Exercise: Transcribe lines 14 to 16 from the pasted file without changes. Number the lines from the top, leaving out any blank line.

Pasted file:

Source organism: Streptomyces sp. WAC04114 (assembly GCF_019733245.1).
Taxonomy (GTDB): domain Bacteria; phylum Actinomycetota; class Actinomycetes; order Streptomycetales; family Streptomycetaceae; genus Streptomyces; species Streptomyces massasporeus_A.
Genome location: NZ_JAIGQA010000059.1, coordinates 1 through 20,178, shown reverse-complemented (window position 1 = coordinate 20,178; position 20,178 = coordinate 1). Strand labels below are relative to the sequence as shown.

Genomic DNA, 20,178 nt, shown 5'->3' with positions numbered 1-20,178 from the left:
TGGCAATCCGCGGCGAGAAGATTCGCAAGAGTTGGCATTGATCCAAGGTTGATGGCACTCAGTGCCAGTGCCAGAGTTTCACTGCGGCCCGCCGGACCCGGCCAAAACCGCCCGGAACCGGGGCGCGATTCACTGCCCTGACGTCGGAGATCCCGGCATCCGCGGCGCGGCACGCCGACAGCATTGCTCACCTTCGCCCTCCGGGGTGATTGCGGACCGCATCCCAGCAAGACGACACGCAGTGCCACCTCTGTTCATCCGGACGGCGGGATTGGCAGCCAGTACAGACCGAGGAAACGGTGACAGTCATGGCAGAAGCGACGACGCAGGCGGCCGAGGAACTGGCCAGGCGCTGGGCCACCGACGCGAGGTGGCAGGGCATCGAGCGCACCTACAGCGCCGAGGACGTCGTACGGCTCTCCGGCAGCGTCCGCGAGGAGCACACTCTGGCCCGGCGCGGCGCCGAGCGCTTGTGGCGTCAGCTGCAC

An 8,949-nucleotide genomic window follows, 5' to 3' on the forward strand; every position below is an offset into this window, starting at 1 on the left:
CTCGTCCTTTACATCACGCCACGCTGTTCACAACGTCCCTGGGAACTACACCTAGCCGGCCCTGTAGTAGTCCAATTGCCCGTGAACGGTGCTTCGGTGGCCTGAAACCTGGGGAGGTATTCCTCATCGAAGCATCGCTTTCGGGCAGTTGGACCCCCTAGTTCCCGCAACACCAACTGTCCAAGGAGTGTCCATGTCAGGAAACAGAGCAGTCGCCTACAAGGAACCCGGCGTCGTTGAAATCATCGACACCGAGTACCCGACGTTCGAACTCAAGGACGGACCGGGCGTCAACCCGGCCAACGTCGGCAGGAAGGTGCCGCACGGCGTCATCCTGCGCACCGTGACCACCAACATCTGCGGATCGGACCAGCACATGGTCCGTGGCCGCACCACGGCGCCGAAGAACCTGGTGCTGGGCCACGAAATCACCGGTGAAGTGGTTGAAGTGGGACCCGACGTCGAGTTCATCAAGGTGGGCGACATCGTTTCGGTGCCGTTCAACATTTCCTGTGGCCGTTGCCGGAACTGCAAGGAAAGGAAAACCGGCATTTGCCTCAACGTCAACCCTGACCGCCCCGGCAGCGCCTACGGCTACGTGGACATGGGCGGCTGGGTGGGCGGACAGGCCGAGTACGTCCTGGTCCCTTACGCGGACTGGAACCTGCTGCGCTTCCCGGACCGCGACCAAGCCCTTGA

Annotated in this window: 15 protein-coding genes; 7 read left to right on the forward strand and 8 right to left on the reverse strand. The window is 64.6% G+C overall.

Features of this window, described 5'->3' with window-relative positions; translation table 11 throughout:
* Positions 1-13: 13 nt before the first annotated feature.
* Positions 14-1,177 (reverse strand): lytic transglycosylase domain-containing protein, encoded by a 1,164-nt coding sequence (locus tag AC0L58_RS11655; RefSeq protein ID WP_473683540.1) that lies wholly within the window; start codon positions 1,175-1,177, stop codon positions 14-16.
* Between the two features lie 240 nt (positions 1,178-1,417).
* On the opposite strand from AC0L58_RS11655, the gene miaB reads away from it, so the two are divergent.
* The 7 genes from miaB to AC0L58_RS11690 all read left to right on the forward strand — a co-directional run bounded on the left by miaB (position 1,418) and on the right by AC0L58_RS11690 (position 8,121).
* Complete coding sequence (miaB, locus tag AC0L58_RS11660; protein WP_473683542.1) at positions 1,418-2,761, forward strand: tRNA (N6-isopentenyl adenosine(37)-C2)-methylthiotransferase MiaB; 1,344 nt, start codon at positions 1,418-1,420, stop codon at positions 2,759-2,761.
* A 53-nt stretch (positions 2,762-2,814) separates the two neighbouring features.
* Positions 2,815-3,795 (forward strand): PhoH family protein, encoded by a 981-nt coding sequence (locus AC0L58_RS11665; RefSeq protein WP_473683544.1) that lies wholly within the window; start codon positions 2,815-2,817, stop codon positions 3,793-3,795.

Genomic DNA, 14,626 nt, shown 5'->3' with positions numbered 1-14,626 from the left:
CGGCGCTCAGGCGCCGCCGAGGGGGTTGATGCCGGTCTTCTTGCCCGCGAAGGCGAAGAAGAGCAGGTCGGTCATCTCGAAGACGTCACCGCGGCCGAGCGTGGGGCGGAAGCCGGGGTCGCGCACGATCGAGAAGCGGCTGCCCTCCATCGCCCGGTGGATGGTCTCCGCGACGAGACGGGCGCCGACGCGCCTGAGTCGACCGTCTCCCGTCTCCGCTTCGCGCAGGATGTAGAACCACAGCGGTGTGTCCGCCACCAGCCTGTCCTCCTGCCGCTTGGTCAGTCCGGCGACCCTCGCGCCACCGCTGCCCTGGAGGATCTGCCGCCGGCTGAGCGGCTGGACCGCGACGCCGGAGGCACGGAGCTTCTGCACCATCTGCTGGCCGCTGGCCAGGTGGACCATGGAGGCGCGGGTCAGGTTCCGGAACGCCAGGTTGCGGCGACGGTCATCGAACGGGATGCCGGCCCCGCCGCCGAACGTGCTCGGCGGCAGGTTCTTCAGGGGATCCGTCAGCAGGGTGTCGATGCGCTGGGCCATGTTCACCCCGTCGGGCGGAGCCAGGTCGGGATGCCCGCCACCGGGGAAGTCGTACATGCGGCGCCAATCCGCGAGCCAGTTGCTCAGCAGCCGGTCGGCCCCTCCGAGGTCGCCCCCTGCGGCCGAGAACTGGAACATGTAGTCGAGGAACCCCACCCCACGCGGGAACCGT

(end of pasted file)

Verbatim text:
* The 7 genes from miaB to AC0L58_RS11690 all read left to right on the forward strand — a co-directional run bounded on the left by miaB (position 1,418) and on the right by AC0L58_RS11690 (position 8,121).
* Complete coding sequence (miaB, locus tag AC0L58_RS11660; protein WP_473683542.1) at positions 1,418-2,761, forward strand: tRNA (N6-isopentenyl adenosine(37)-C2)-methylthiotransferase MiaB; 1,344 nt, start codon at positions 1,418-1,420, stop codon at positions 2,759-2,761.
* A 53-nt stretch (positions 2,762-2,814) separates the two neighbouring features.